The way the people or, precisely some people, in India has reacted to the stimulus called Anna Hazare, demonstrates in identifiable ways that this populace is no moronic. The movement against corruption, which Anna Hazare himself calls the ‘second freedom struggle’ is thus a movement against the hypocritical political reality existing in the nation.  Anna’s struggle is an individual’s struggle against a totalitarian culture that favored in the name of democracy, organized mass betrayal, and sheltered in the name of politicians, scoundrels and thieves within the regions of its constitutional power. Even though, the number of swamis and ochre clad politicians are rising up around the old man, the cause for which he stands justifies every prank from the Indian Communists and the BJP lead Indian Hindu rightwing people to assimilate this movement.

What difference can this movement make in the Indian reality, (which is essentially and totally political)? This movement will forever lift the trust of the commoner from the politicians, good or bad, and the totalitarian culture will suffer a great deal in its attempts to outcast Anna and people like him by accusing them for being American spies. The central government and related authorities, who are in the fragile regions that could possibly suffer a great deal if Jan Lokpal Bill is passed, allege Anna for receiving help from the US, which Anna denies incessantly. There is no logic in extrapolating political antagonism against a particular political party or group from the “Anna Hazare Movement” after this realization that each of his steps is shaking the pillars of hypocrisies of the contemporary Indian democracy disregarding the political group ruling the at the centre. Moreover, this is a movement that marks for the first time in Indian political and cultural history, an individual’s attempt to stand up for his own convictions.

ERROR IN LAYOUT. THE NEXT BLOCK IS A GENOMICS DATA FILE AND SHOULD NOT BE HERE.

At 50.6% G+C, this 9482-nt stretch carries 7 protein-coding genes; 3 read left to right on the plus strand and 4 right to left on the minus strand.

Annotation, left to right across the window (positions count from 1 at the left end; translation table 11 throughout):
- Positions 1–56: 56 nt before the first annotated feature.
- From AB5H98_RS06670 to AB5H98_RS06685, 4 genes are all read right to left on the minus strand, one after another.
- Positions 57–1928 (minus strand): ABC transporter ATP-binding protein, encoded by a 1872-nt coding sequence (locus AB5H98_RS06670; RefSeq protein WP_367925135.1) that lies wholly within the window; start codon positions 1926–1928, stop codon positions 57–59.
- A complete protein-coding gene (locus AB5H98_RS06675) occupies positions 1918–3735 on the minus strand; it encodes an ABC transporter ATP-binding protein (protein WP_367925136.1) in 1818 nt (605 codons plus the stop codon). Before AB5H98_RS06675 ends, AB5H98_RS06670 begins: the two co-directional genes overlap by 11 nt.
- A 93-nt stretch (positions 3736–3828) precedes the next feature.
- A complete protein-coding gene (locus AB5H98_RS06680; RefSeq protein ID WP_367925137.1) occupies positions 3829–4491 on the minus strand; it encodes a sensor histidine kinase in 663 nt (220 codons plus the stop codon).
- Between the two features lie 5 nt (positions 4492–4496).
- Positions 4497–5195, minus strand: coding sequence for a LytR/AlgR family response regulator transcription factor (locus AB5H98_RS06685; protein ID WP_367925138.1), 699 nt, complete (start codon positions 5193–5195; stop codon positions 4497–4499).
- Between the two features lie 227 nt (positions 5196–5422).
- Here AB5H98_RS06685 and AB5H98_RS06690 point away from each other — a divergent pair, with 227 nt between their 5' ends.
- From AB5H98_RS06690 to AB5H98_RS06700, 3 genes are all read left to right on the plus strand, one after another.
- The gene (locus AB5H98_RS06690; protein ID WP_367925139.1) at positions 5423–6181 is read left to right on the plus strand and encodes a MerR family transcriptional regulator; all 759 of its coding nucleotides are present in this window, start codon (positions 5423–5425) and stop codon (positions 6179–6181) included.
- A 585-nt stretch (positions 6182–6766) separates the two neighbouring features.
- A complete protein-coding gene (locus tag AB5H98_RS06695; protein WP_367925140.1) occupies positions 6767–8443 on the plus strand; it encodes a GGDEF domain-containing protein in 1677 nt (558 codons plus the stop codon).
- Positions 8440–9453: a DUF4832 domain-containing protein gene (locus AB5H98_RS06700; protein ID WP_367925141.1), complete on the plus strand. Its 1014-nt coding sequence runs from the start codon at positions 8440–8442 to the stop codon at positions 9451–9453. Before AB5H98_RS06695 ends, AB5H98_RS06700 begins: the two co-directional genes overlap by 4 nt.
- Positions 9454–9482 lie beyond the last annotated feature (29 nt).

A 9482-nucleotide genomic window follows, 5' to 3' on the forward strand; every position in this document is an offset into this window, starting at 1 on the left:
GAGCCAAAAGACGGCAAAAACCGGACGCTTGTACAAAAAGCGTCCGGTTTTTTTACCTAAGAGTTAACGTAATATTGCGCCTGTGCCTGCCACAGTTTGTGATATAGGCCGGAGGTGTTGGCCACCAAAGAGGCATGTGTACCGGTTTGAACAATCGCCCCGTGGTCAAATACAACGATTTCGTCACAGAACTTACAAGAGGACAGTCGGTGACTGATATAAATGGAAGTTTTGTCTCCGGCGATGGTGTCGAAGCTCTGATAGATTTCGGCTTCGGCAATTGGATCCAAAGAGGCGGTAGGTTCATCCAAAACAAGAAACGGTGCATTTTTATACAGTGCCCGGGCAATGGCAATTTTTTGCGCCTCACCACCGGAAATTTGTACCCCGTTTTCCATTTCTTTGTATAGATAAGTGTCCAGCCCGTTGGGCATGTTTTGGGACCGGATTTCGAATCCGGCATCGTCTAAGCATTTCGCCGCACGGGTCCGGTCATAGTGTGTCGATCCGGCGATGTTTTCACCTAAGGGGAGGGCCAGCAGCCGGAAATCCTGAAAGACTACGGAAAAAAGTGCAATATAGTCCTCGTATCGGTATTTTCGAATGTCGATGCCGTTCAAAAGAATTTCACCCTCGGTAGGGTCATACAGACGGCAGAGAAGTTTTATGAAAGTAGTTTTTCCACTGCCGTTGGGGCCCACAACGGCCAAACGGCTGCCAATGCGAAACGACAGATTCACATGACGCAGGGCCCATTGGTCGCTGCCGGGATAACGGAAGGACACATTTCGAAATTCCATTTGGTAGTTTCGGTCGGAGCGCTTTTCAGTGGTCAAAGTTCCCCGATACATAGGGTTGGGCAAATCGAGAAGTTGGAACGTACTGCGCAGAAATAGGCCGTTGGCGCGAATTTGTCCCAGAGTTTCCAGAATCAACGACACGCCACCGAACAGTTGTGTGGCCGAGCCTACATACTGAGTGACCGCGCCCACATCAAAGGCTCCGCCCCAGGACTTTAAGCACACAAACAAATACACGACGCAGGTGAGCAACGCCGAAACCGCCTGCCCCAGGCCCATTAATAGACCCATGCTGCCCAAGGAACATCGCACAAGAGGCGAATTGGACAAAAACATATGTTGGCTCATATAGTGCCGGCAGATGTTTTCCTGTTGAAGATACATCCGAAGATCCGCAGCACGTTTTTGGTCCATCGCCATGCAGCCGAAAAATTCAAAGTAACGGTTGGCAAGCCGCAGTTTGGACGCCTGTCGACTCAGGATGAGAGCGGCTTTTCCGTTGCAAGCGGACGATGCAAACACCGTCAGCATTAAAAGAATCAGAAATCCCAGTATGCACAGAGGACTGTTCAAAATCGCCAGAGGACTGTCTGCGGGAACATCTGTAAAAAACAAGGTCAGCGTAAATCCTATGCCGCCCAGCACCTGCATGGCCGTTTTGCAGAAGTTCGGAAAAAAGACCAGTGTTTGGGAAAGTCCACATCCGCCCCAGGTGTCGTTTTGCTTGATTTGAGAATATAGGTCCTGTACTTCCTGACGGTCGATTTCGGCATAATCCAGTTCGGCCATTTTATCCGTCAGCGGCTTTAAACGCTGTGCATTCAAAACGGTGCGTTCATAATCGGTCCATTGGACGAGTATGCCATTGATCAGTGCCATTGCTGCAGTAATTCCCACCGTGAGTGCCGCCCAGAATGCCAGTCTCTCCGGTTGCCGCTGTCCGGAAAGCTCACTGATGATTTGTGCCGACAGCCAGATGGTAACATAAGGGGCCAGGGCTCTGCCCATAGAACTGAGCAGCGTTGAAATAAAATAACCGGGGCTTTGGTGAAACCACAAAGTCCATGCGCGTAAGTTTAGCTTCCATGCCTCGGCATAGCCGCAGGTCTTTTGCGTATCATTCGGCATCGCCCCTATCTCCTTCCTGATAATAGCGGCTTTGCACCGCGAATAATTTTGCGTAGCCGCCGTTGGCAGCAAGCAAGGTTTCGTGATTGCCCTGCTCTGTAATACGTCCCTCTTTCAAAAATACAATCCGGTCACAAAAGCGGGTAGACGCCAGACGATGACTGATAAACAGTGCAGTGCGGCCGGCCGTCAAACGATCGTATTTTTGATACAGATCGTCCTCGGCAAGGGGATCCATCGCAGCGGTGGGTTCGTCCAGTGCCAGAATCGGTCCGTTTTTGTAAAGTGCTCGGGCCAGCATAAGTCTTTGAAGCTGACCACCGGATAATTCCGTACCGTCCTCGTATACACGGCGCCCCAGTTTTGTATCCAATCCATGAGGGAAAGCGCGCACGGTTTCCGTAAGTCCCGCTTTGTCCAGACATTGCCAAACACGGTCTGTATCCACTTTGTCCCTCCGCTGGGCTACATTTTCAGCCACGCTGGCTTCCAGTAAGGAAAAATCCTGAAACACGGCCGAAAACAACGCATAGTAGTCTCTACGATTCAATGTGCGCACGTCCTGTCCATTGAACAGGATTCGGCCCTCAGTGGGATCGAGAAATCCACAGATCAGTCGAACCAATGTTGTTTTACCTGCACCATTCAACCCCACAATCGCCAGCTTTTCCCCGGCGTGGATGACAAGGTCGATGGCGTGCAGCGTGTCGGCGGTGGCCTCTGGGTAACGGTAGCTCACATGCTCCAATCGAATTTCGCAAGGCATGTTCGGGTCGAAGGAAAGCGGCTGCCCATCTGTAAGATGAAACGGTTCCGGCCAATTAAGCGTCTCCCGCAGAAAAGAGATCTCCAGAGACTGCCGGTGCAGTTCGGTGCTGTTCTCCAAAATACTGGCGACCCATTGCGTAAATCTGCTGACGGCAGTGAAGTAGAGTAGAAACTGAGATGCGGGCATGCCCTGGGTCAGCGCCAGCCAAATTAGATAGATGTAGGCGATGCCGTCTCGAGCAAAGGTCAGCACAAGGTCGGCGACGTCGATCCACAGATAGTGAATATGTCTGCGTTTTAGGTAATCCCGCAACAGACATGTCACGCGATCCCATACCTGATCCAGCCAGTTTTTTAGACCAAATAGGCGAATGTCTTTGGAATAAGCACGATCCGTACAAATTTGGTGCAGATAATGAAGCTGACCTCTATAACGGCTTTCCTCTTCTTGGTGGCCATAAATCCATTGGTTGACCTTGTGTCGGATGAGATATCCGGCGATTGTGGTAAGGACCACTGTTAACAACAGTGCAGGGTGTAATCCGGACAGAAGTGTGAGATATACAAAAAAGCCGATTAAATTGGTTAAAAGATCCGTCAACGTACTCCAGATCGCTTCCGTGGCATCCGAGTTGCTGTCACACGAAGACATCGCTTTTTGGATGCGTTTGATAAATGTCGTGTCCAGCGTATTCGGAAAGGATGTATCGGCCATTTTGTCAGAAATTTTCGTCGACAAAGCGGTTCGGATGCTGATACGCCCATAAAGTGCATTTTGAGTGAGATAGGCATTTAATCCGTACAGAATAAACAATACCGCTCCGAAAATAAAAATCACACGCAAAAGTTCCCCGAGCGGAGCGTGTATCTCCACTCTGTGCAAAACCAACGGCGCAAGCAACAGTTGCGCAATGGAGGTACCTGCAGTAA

Who actually is Anna? 
“I am Anna.” 

The Indian Commentator stands up and supports Anna

Monday, August 15, 2011

The Day of the Test

I read the original story somewhere. And what I write here now is my own version of the original. But both communicate the same essence, though are created with different cadence. Stories are like that. They are always the same, but told in different ways.
                                    
This story takes place at a recent time in one of the states situated in the southern part of India, bordered in the East by the Sahya Mountains and the West by the Arabian Sea. The state had recently come out a Communist government after people choosing a Right Wing party in the parliamentary election. The one legacy the Left rule left this sate with was the long lines in front of Ration Shops, a picture that resembles the photographs one can find in National Geographic magazine from a poverty stricken “third world country” somewhere.

In one of the Upper Primary schools, one teacher decided to conduct a test for his students. There were just fifteen students in the class, as most of the students with wealthy familial background preferred English medium schools to government schools that taught subjects in Malayalam.

“You don’t have to be ashamed of what you are,” the teacher said. And he smiled at a rising hand. A boy asked from among the students, “Sir, my father calls me a moron, whenever he sees me reading stories. I love stories, but he says stories are lies. He says stories are the opium that blinds our brains. And…” there was a pause and the boy struggled to bring his words forth. His words, through the lump in his throat seemed a pleading ‘I am here, and alive’. The teacher’s face grew serious at the sight of the boy struggling to control his emotions.

After a moment, the boy continued: “And he burnt all my story books.” He closed his eyes, for they were flooding as if his tear glands were slit open. The teacher went outside, without saying a word. But the test, it was not conducted yet. He almost stopped and turned. He saw students walking out of the classroom with only one staying behind with the student who cried out in the class. The teacher came back to the staffroom. The Head Master, seeing the distress on the teacher’s face enquired him what happened. “I was about to conduct a test for the students, a special test.” he related his experience to the Head Master. “From the boy’s description, his father seems to be too much worried about the economic situation of the family.”